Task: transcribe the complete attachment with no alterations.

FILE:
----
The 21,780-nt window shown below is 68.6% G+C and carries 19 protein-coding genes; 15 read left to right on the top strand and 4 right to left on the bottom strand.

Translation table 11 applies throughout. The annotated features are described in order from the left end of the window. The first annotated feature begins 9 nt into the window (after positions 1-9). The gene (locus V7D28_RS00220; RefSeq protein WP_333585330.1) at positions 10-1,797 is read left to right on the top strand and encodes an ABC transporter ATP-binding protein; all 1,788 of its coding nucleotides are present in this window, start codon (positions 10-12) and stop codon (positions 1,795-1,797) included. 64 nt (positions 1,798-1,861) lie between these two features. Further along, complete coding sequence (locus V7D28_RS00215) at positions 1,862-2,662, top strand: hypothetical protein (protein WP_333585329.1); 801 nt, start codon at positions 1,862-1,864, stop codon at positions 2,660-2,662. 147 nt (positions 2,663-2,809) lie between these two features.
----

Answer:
The 21,780-nt window shown below is 68.6% G+C and carries 19 protein-coding genes; 15 read left to right on the top strand and 4 right to left on the bottom strand.

Translation table 11 applies throughout. The annotated features are described in order from the left end of the window. The first annotated feature begins 9 nt into the window (after positions 1-9). The gene (locus V7D28_RS00220; RefSeq protein WP_333585330.1) at positions 10-1,797 is read left to right on the top strand and encodes an ABC transporter ATP-binding protein; all 1,788 of its coding nucleotides are present in this window, start codon (positions 10-12) and stop codon (positions 1,795-1,797) included. 64 nt (positions 1,798-1,861) lie between these two features. Further along, complete coding sequence (locus V7D28_RS00215) at positions 1,862-2,662, top strand: hypothetical protein (protein WP_333585329.1); 801 nt, start codon at positions 1,862-1,864, stop codon at positions 2,660-2,662. 147 nt (positions 2,663-2,809) lie between these two features.